At all. Just as I was beginning to get desperate, Tarzan swung in on a vine out of nowhere , pounding his chest and hollering, and scooped me up and saved me. Then my dream ended perhaps before we slammed into a wall and died — ever notice how your dreams always seem to end right before something really bad happens?
Feel free to leave a comment below! I hope you enjoy this compilation of spring photos and quotes, and I hope they inspire you to get outside and take notice of the beauty of nature as the world awakens from its long, wintry sleep. I must get out and breathe the air deeply again. Flowers appear on the earth; the season of singing has come.
The Earth is like a child that knows poems. Fair vernal flowers, laugh forth your ancient gladness! He makes me lie down in green pastures, he leads me beside quiet waters, he refreshes my soul. Even though I walk through the darkest valley, I will fear no evil, for you are with me; your rod and your staff, they comfort me. You prepare a table before me in the presence of my enemies. You anoint my head with oil; my cup overflows.
Surely your goodness and love will follow me all the days of my life, and I will dwell in the house of the Lord forever. These are the words of Psalm 23, a psalm of David. Psalm 23 is perhaps one of the best-loved psalms and most beloved Bible passages, for it calls us to stop, to breathe, and to rest in the love of God. It calls us to take notice of the quiet beauty of the world around us, and to find comfort and strength in knowing that the Lord Himself is our protector.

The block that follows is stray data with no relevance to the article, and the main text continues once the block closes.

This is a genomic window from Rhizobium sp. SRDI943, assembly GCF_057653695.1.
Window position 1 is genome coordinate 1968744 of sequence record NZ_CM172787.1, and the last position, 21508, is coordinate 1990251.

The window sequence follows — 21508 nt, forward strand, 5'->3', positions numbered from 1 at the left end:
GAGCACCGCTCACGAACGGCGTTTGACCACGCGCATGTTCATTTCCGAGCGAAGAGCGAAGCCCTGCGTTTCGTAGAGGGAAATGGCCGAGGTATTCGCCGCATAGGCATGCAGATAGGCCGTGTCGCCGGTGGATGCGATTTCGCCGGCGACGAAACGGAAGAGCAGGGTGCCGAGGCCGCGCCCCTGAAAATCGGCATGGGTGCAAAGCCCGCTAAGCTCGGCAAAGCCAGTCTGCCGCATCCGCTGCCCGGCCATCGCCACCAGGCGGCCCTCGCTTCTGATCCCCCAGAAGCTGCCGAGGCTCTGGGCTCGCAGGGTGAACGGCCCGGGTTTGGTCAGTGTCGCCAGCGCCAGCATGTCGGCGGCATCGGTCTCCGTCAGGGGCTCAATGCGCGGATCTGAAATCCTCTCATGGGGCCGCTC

Its gentle, soothing language almost reads like a lullaby. I think that Psalm 23 captures the essence of a God who cares for us with a love that is incomprehensible and unfathomable in its depth, a love that will follow us all the days of our lives, no matter where we may go or what we may do, whether we succeed or fail. I am a girl living in a busy, fast-paced society.
Lots of things are competing for priority in my life: school, outside activities, friends. I also struggle with OCD-like tendencies, which makes it especially difficult for me to slow down and relax and see things in proportion. As such, I am constantly trying to slow myself down and force myself to take breaks. We were not created to simply exist. We were created to LIVE, and there is an enormous difference between the two.
In order to really LIVE, we have to have balance. And we have to have God. I was reading Psalm 23 a few days ago, and something struck me that I wanted to share with you all.